It is but one of many situations where children are left at risk and the MCFD has been negligent and deceitful.You cannot cut so many dollars and push workers to keep children out of care before you have a disaster.To deal with this MCFD has taken up a culture of callousness and antagonism towards children and families to demarket their mandate. reductive logic dictates what is a child at risk.This is a major problem and one that needs to be exposed for what it is, government shirking responsibility.

Life in Victorola said...

While budget issues are real, they are in this case a red herring and represent classic hot potato buck passing. We don't need another multimillion dollar inquiry to determine that a basic criminal record check is a no-brainer.

If you want to work with Scouts or Brownies you need a criminal record check. Leaving an infant at risk with a relative unknown to you should require an equivalent test don't you think?

No amount of training can inculcate common sense. The band, the bureaucracy, the fiberal gummint all have their advocates. Just who was the disinterested advocate for that young child? Who was in loco parentis? Let the finger pointing begin...

BC Liberals Suck said...
This comment has been removed by a blog administrator.
all our children said...

copy of a letter sent to the province colomnist michael smith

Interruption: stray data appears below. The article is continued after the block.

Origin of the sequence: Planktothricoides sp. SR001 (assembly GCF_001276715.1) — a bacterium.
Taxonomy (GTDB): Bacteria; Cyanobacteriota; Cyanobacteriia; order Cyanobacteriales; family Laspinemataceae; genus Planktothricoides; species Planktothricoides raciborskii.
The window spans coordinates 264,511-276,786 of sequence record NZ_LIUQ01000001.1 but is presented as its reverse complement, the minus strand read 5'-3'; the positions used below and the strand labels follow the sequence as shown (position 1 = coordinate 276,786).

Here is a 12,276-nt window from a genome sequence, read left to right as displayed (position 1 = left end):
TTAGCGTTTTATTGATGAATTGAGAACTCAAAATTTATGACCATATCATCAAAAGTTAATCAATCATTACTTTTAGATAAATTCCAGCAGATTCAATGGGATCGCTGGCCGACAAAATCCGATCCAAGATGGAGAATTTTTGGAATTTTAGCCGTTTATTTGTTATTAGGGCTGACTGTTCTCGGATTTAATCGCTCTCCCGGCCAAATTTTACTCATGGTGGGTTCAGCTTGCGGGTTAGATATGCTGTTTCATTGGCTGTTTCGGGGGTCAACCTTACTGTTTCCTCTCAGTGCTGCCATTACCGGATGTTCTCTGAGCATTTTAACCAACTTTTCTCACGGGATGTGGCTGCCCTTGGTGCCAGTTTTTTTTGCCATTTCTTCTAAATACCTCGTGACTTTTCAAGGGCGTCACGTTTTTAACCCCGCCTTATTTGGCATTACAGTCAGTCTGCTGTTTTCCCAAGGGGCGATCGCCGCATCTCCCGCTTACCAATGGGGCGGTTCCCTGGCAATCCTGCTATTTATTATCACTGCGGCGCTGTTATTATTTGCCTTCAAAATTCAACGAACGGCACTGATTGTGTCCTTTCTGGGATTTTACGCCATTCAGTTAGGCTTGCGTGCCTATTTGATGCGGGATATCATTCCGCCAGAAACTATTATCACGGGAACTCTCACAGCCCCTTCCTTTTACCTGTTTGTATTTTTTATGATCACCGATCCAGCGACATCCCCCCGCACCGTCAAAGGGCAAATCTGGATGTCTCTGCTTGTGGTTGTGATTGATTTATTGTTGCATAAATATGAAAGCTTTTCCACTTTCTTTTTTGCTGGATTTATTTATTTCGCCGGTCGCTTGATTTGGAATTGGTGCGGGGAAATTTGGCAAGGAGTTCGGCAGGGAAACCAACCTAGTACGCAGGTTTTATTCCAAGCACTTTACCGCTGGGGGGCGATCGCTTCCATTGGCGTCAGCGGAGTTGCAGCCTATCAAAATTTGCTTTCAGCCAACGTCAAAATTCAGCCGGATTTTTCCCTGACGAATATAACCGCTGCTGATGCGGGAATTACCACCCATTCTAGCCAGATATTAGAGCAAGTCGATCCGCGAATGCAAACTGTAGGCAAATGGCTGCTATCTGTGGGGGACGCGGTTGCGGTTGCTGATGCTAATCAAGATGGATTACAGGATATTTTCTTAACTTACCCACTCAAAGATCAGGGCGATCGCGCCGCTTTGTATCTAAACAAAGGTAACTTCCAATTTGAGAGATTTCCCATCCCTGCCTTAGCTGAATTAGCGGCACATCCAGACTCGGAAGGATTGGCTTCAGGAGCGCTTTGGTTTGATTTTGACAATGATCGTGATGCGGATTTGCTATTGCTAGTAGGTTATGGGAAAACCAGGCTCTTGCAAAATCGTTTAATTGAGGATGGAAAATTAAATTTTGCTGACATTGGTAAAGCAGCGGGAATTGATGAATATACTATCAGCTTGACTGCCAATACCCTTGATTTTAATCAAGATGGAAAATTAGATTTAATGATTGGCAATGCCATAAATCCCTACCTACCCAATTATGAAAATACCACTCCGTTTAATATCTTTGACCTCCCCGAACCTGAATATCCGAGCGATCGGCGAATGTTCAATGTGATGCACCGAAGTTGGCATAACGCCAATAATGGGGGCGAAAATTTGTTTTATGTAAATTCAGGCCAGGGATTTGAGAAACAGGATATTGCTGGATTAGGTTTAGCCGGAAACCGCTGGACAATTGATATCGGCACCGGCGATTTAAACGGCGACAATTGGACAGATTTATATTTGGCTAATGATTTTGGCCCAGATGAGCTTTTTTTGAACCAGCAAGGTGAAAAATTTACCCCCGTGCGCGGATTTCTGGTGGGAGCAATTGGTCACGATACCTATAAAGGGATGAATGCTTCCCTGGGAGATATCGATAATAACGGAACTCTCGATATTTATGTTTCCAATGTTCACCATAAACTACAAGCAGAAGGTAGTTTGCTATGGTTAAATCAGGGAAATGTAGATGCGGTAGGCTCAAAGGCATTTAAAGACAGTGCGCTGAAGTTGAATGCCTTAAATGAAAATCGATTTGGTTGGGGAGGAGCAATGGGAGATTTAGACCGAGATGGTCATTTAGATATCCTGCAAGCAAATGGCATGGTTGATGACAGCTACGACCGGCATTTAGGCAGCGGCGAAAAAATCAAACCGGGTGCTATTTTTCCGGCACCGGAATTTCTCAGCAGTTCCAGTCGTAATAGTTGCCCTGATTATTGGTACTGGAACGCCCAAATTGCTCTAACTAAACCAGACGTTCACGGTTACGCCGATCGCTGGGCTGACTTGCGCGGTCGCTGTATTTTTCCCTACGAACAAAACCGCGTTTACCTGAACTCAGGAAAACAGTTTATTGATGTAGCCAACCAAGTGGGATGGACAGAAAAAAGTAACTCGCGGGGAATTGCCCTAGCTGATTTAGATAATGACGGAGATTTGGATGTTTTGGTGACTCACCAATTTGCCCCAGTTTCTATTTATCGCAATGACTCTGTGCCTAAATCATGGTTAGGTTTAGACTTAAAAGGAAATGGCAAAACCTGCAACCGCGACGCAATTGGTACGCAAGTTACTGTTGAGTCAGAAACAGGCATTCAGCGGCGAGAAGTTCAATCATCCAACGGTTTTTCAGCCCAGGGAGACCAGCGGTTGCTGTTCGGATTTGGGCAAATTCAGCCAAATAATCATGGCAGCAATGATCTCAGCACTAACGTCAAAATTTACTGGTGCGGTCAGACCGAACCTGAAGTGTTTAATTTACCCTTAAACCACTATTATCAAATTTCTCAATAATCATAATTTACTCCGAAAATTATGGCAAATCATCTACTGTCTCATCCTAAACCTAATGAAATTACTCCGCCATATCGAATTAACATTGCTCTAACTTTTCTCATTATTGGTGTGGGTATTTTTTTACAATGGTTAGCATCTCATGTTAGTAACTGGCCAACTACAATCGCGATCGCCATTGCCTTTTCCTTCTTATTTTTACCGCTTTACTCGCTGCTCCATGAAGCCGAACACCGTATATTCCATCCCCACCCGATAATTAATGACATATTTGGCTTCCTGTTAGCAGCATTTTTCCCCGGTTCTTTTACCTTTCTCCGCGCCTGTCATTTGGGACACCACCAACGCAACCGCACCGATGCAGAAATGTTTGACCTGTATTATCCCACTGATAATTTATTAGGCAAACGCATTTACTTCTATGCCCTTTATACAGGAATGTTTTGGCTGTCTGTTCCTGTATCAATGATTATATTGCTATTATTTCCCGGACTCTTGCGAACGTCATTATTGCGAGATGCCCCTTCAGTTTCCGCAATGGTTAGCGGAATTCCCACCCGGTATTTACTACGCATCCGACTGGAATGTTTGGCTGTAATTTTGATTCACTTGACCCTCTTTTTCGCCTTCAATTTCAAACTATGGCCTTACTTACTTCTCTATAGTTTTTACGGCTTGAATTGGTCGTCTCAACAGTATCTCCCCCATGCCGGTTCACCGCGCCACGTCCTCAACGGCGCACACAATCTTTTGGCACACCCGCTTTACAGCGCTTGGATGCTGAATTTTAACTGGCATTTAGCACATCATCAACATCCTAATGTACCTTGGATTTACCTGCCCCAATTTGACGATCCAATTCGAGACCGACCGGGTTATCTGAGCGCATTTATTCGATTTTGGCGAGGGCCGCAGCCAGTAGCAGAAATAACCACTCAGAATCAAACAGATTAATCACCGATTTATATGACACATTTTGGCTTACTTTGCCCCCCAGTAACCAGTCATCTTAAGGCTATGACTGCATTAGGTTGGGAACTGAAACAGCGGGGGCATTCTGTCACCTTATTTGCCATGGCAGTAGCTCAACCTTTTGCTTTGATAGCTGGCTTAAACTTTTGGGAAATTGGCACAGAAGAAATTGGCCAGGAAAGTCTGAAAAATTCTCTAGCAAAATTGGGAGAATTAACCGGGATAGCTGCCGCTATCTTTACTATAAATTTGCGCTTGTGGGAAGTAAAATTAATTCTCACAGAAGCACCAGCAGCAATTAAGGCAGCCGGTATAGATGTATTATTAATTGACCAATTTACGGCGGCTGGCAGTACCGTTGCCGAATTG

I am writing to ask you to consider reporting on child in care status, focusing on the lack of standards and safeguards pertaining to aboriginal children in B.C. particularly those caught in the dismal black hole of jurisdictional disputes between the province and band structures, in unique cases funded by the department of Indian affairs and northern development, citing Spallumcheen Band, bylaw 3, enacted in 1980. This is a band with a unique status in Canada that has been operating a floundering childcare system for over twenty years under repeated calls for review. It is documented and highlighted in part through the Children's Commission Review regarding a decision to remove a toddler from her stable foster placement absent a risk assessment, care plan, or transition plan. The review focused on the legal issues created by the abandonment of provincial jurisdiction and the federal limitations of funding a program they do not evaluate or recognize in terms of parameters with the federal government restating the obvious, the role of child protection falls to the province, and the province making so many misstatements around their legal responsibility they could not present a remotely united statement under the quasi judicial system of a children's commission review. Months following the close of that review which clearly stated problems with the ministry's function, documents were obtained through federal and provincial foi requests that showed repeatedly ministry representatives misrepresented themselves on topics vital to the review outcome. Along with those documents came letters from band members and staff defining deplorable lapses in protocols, a roadmap to the current disaster on the table. Aside from the gross misconduct that the labyrinth of law around the spallumcheen agreement created, and the substandard care, and the resulting myriad of concerns to spallumcheen children, when under review, the ministry for children and families declined the opportunity to assess the program and apply learned outcomes to the emerging band / government care agencies. This is in no small part a matter of liability and dollars misappropriated and dollars denied band children through three layers of government each accountable for over twenty years disservice, including neglect, including worse case outcomes with child fatalities, and fiscal responsibilities for millions of dollars. The case you are currently reporting on is only one of many tragically outlined and foreseeable through the child fatalities stats collected by the disbanded children's commission, not definable through band systems evaluations which are largely lacking and in their absence should red flag concern. Rather than focus on this case in exclusion, not because it is not worthy of sole attention but because there is culpability in the fact it was foreseeable by those charged with the responsibility of administering care without political distraction, why not consider the definitions of dereliction of duty and when that becomes as blatant and extreme as it is in the Ministry for Children and Families relating specifically to the care of aboriginal children, as outlined reviewing the child fatalities considered by the children's commission wherein roughly 25% of child deaths reviewed represented under 7% of the population, and upward of 80% of those included system error, when does lack of foresight become criminal neglect?